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Do you still play Rock Band on a regular basis? Are you a Green Day fan? Then you should pick this up - it’s as simple as that. For $60 you get 47 songs, including Green Day’s three biggest albums (Dookie, American Idiot and 21st Century Breakdown) plus a few filler tracks for good measure (notable singles from Insomniac, Nimrod and Warning). A tad pricey, but the sheer playability of these songs makes up the difference for those who always want more Green Day.
Securing Dookie was honestly a make or break scenario. It’s the band’s most popular album and if it weren’t here in its entirety, there wouldn’t be much of a game in the first place. So, with it and the other two biggest albums covered, most Green Day fans will feel satisfied with the setlist… as long as you weren’t hoping for something pre-Dookie, as in Kerplunk or 39/Smooth. They’re 100% missing due to [intensely boring legal reason]. And from the sound of it, there’ll be no DLC to fill out that back catalog, though we can hold out hope for something from Rock Band 3’s weekly DLC offerings. Probably not pre-Dookie, but maybe some leftovers from the middle albums.
The good news is the songs that are present are a total blast to play. Green Day is nothing if not frenetic and energetic, and it comes through in the note charts, especially on hard and expert. Hell, if you love playing bass or drums, consider picking this up even if you’re not a huge fan of the band, as the tracks are challenging in an intensely fun way, not a frustrating, “why would they do this to me” manner as some songs have been in the past. There are also vocal harmonies on select songs, so you can have a little Armstrong/Dirnt crossover action with friends who prefer to sing.
All in all, Green Day is a far better fit for Rock Band’s mechanics than the Beatles, regardless of your feelings towards either group. The attitude, appearance and sounds all gel with Rock Band in a way last year’s Beatles game never could.
However, even with the strength of the music it’s hard not to notice the lack of - I hate to say “effort,” but that’s essentially what it is – that went into the presentation. It’s not as bare bones as the laughable AC/DC release, but it’s so far from Beatles that you can’t help but feel somewhat cheated. Instead of elaborate, custom-made visions that synch up with the songs or venues that tie in very well with the setlist, we get a bar, a big venue and then an even bigger venue, none of which really line up with the band’s career to the degree that we’d expect from Harmonix.
Examples: The Dookie-era venue is a dive bar, meant to convey the band’s Gilman Street beginnings. The problem is that Dookie is a major-label release that sold 15 million copies, was heavily featured on MTV and received near-constant radio play from 1994 to the present day. It makes no sense to have them slumming it with songs that made them millionaires. Similarly, when you flash forward to the American Idiot time period (skipping nearly 10 years of the band’s existence), they’re decked out in eyeliner and the black/red outfits that go with that album, yet the setlists include shoehorned songs from Insomniac (1995), Nimrod (1997) and Warning (2000). It’s not a huge problem, but for a developer that prides itself on knowing music, these seem like bizarre oversights.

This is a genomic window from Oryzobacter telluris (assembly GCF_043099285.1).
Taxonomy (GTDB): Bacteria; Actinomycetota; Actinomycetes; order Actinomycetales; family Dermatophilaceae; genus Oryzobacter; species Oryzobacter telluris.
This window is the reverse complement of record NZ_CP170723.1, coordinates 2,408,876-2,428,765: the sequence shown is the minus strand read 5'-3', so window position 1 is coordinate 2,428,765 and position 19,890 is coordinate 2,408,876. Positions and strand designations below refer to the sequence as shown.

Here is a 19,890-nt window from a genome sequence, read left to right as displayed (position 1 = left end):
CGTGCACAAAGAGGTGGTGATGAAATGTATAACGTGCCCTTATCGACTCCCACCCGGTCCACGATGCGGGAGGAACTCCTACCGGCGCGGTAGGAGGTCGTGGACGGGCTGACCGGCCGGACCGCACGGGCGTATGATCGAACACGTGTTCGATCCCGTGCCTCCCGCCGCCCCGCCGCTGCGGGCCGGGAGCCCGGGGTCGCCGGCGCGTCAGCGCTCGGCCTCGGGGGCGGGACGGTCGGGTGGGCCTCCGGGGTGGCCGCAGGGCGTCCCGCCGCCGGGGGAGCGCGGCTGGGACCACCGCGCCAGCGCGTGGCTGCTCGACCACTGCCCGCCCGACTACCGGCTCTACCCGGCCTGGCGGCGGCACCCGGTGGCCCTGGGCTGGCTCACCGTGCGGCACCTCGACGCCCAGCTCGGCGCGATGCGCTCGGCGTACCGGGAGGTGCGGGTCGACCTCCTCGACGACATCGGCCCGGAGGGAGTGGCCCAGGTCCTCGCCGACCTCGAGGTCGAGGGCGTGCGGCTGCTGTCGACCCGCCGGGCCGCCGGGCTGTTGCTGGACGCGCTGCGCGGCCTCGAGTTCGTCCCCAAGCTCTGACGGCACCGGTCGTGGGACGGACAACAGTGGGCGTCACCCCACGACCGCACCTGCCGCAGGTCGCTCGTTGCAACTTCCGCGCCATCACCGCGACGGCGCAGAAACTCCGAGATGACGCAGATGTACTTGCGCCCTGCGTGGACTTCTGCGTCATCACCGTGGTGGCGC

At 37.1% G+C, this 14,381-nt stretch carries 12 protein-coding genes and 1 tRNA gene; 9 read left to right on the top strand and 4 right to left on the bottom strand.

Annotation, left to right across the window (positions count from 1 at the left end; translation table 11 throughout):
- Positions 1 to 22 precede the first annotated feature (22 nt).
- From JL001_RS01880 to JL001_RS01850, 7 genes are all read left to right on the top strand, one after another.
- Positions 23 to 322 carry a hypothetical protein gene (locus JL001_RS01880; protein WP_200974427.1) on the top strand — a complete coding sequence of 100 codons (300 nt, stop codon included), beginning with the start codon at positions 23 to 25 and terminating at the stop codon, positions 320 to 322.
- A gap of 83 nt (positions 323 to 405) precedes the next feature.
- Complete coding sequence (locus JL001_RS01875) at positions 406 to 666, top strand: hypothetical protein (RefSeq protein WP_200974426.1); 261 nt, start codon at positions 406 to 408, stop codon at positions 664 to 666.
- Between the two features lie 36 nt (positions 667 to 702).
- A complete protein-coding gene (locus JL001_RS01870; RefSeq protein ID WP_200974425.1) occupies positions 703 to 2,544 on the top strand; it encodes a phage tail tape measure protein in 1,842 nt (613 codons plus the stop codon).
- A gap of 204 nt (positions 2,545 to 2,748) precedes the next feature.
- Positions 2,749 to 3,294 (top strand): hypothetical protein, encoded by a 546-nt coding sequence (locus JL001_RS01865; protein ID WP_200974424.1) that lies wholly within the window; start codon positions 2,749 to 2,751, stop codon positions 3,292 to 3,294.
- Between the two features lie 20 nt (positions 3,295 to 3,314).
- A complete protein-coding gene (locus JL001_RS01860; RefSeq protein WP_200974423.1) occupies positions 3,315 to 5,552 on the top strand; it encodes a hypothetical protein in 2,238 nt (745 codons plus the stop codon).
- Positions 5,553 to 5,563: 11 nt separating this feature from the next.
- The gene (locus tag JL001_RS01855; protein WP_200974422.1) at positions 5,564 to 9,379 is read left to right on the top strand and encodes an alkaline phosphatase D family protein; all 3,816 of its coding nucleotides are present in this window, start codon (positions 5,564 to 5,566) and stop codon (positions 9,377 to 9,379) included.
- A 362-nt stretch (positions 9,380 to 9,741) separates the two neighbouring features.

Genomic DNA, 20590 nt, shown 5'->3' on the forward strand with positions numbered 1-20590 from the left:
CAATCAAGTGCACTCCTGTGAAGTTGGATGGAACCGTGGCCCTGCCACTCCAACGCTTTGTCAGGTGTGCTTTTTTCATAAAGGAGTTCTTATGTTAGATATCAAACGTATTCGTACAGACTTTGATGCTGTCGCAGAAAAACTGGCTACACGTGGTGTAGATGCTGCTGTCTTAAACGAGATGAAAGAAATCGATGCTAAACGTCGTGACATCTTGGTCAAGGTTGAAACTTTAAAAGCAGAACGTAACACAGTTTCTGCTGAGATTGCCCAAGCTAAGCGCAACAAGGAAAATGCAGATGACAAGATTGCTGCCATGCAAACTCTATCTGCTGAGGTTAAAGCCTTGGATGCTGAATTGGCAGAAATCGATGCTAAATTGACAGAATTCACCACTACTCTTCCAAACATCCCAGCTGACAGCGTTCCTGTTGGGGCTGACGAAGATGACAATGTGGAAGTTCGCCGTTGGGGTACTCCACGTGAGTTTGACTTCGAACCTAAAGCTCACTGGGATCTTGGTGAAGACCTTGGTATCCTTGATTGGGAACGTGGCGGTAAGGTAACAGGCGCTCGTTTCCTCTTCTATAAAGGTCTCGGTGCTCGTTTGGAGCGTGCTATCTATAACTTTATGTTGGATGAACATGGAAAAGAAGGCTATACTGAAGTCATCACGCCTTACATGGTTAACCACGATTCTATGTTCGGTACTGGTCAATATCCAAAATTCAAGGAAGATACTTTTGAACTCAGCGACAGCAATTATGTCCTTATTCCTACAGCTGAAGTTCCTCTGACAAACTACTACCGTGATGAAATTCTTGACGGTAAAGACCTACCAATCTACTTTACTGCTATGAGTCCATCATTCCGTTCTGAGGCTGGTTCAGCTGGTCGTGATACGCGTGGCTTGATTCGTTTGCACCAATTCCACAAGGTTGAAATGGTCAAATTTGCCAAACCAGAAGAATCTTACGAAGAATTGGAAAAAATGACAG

That’s not to say there aren’t some fun moments and shout-outs to fans a la Beatles Rock Band. The song “FOD” opens with no drum track, so drummer Tre Cool roams the stage aimlessly, harassing Billy Joe and generally behaving like Tre is known to behave. You’ll also see tons of typical Billy Joe facial tics that make the performance feel a bit more Green Day than a polygonal assemblage of technology.
In another bout of tit for tat, once the minimal Green Day vibe does manage to sink in, you’re plucked right back out when one of their notable lyrics is censored. Yes, the band known for its foul-mouthed singles and rebellious, punk-ish behavior has a game that is censored to avoid an M rating – because lord knows kids can’t hear “shit” anywhere else. It’s truly baffling, because the audience for this game is Green Day fans, who already own albums with cussing and don’t mind the language. Does Harmonix really think an M rating will eat into their Green Day sales that much?
Outside of the gameplay you’ll find a treasure trove of unlockable photos and videos featuring the group throughout its years of playing and touring. These are awarded the same way as in Beatles, where getting three stars on a song unlocks one photo, five stars gets you two and then another specific challenge unlocks one of several videos. Fun stuff that does a better job of summarizing their rise to fame than the comparatively bare career mode.
Of course, none of that will matter when you inevitably transfer these songs over to Rock Band 1, 2 or the upcoming 3, which is a hugely welcome feature missing from Beatles. That kind of makes this entire game feel unnecessary, more like a $60 DLC expansion than a true standalone game. It’s a common issue with all of these band-specific games (Metallica, Aerosmith and so on) that Harmonix avoided by making Beatles so visually specific. Green Day is just weaker by comparison.
Which kind of brings us full circle – if you like Green Day and Rock Band, get it now. If you’re iffy on either, there’s not enough interesting stuff going on to pull you in. I’ve never been big on the Beatles, but I beat Beatles Rock Band solely because I wanted to see what the game would do next. It gave me a new appreciation of the band and opened my eyes to why they were such a force – Green Day doesn’t quite do that, opting instead to offer superior gameplay.
Fun as any Rock Band game could be, but only if you’re already invested in both brands.
Jun 8, 2010
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